8 hour trip to Yushu, nice Tibetan boy and sick mom, singer in the backseat, small town noodles and stares, terrifying detour....terrible hotel, changed to slightly better
Thursday, July 26
Yushu is large city compared to Ganzi. Very dusty and lots of construction. Garbage trucks play “It’s a small world” like US ice cream trucks.
hotel search, more stares, people taking photo, nice hotel, walk to end of town for hitchhike to Batang. Picked up by Doje and invited to family gathering and spent the day with them. Wonderful food, new friends, and lots of learning and sharing!!! Yay!
Discussing politics, govt hiding fake food and pesticides, not giving info
surprised i am Buddhist and how many Christians force their faith and their way is right.
Business owner owns the land and has tents with furniture set up. Families rent the tents. Traditional and new.
Many questions to me about begin Buddhist and how I became Buddhist, Buddhism and science, how govt lies about population statistics and Tibet is overrrun with chinese. Schools only teach in mandarin so, children dont’ learn their native language. Like knowing English because it’s very helpful for jobs and enjoy learning. Family had 6-8 adult sons/daughters, who all had 1-2 children. All there with spouses.
Woke up around 2am unable to breath regularly while sleeping. I thought I I would have adjusted to altitude by now or I would’ve had Dr. Mail Rx to Dartsendo/Kangding. I even began counting my breaths: lengthening my inhales and shortening my exhales so my body would’t
The past two days were “a wash”. I had a seriously serious acute case of Acute Mountain Sickness, that was—if symptoms are any gauge—was deteriorating into HAPE (see previous post). So Friday was spent in bed, recovering on oxygen. Saturday I spent the morning on and off the O2 while packing for the return to Kandze/Ganzi. With the help of Tserin and his wonderful staff at Susan Liuili Hotel in Yushu, I shipped a few extra items that were weighing my pack down. I brought my travel tea set, but haven’t been using it. I’m not wearing my shorts in Kham anymore, after learning that Tibetan culture is very conservative and the women don’t show their legs (I always do my best to respect the culture of which I am a guest). And then there are the rocks... yeah, yeah, yeah, rocks. I’ve had an affinity for rocks since I was wee; probably picked it up from Dad: all our time spelunking and exploring and me gaining from him awe of and intrigue in nature. One of the (odd? Nah!) things I do when I am exploring a place that is special to me, is pick up a rock that jumps out at me as significant and symbolic of the place. I should begin labeling them, because there are now too many for me to recall where I picked up each one, except a handful I hold with sentiment because they came from sacred ground of spiritual locations. Rocks and clothing and other accoutrements only cost 40Y ($6 US) to ship back to Chengdu!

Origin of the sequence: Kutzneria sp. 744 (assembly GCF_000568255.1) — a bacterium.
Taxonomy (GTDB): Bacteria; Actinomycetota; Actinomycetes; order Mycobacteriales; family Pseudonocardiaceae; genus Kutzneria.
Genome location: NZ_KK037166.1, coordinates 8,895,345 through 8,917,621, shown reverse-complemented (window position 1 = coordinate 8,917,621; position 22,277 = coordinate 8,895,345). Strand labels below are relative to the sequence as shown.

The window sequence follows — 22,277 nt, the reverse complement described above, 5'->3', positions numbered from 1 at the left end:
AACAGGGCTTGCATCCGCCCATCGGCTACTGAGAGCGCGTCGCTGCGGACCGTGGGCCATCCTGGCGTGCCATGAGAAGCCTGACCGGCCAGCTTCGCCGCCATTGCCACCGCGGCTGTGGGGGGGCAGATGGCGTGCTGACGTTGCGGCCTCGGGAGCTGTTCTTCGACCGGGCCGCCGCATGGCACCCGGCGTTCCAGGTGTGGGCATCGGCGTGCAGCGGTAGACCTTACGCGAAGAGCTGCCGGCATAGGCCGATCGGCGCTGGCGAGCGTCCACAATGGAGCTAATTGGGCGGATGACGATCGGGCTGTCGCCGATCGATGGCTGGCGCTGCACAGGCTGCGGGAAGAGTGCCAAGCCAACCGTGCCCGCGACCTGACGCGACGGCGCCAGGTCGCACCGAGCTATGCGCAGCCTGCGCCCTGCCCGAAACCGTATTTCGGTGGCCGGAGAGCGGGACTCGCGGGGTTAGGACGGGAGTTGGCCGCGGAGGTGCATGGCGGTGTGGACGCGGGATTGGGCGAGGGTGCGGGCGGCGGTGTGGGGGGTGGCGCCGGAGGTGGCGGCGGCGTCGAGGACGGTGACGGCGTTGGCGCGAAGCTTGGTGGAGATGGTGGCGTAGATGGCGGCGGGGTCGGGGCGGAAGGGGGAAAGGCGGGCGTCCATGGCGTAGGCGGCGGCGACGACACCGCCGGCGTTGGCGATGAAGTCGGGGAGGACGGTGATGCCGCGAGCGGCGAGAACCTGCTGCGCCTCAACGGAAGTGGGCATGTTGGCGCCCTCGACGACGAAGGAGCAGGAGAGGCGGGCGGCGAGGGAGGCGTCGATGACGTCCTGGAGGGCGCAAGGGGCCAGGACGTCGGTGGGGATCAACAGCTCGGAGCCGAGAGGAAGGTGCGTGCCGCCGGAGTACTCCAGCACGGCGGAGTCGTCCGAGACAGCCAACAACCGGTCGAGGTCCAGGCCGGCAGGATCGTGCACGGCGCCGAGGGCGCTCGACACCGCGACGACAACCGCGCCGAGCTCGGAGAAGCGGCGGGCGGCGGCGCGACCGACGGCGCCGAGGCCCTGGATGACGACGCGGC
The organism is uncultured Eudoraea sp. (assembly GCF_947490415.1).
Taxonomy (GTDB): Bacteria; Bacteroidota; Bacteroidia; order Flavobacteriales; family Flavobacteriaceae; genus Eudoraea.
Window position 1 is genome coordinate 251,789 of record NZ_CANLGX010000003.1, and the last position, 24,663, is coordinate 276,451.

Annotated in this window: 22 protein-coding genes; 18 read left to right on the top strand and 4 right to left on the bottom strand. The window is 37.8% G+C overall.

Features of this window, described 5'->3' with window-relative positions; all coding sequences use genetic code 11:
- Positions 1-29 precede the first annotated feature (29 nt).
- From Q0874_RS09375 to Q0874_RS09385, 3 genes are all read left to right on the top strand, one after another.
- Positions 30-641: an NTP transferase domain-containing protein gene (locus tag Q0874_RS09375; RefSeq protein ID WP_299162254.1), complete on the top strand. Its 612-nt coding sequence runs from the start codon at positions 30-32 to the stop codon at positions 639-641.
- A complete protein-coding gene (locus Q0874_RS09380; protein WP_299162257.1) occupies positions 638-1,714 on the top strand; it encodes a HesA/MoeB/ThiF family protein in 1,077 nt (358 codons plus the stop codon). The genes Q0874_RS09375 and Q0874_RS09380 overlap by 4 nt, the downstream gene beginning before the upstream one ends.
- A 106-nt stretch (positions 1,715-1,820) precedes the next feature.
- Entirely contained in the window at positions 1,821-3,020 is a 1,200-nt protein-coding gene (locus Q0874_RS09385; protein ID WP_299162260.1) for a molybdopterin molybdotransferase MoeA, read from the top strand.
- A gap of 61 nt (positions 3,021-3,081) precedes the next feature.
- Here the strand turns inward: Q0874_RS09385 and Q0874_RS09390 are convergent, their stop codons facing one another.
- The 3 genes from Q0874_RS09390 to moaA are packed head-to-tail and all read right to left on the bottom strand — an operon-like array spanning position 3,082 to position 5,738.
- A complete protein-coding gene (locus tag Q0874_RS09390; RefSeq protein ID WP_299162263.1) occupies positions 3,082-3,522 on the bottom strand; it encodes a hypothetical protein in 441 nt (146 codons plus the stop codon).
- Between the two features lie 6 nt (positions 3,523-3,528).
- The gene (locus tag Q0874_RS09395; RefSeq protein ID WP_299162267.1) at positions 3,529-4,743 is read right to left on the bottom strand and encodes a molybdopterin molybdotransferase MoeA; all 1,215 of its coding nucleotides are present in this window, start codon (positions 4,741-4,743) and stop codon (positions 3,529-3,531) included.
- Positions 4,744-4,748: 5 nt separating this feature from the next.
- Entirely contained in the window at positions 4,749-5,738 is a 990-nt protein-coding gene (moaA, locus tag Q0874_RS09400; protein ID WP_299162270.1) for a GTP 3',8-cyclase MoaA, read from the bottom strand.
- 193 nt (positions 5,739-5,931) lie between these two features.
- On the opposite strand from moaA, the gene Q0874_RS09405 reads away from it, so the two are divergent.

Aside: ya’ll need to get your sh** together in ‘Merikuh, and get Rump out of office! The dollar keeps
dropping in value compared to the freaking CNY! It’s dropped 10% in one month! What the heck
is going on over there! Now if I transfer any $$ home I am losing big-time: $10 for every $100... ughh!!!
Saturday continued auspicious enough, after getting my belongings shipped off to Chengdu. I had met a girl from Poland my first morning in Yushu, and after hearing her stories of hitchhiking and travels around China, I decided to start hitching. I already knew it would be safe — it’s China afterall, not ‘Merikuh — especially after hearing from numerous people about their hitching experiences. It was more a matter of timing and convenience: Would it be easy to gain a seat? Would the arrival town be one I desired? How long would I have to wait in high-altitude sun for a ride? Therefore, I took a taxi to the east end of town (after first agreeing on a price; no more will I be ripped-off by some unscrupulous taxi drivers —not all of them, though!) to stand in a prime spot for people departing Yushu, heading south and east. I waited less than 4 minutes and was picked up by a van filled with a triplet of Hans, Tibetan driver, Tibetan monk, and nice Tibetan man (you’ll see photos soon!). The monk and I immediately began chatting—if you can call my handful of Tibetan words and signing, as a conversation, but it worked. I’ve found that it is easy to win over Khampas and Tibetans when they notice my mala bracelets and necklace, signifying Buddhism. The conversation begins with curiousity about the malas, and leads toward where I am from and where I am going. When I describe my perambulation of Kham, from Dartsendo to Yushu and back, using the word “gompa”, to explain my pilgrimage from monastery to monastery and mountain to mountain, I gain an immediate nod of approval and a new friend!
Why return so early? What for? What will I do for a week? Nothing! I have nothing to do in Cdu
except look for a new apartment! So why go back early? Why not make the most of this vaca
and extend it for as long as possible??!! Why not return August 10th? I don’t have to unwind
from my vaca. I don’t have to relax. All I have to do is unpack and maybe dust!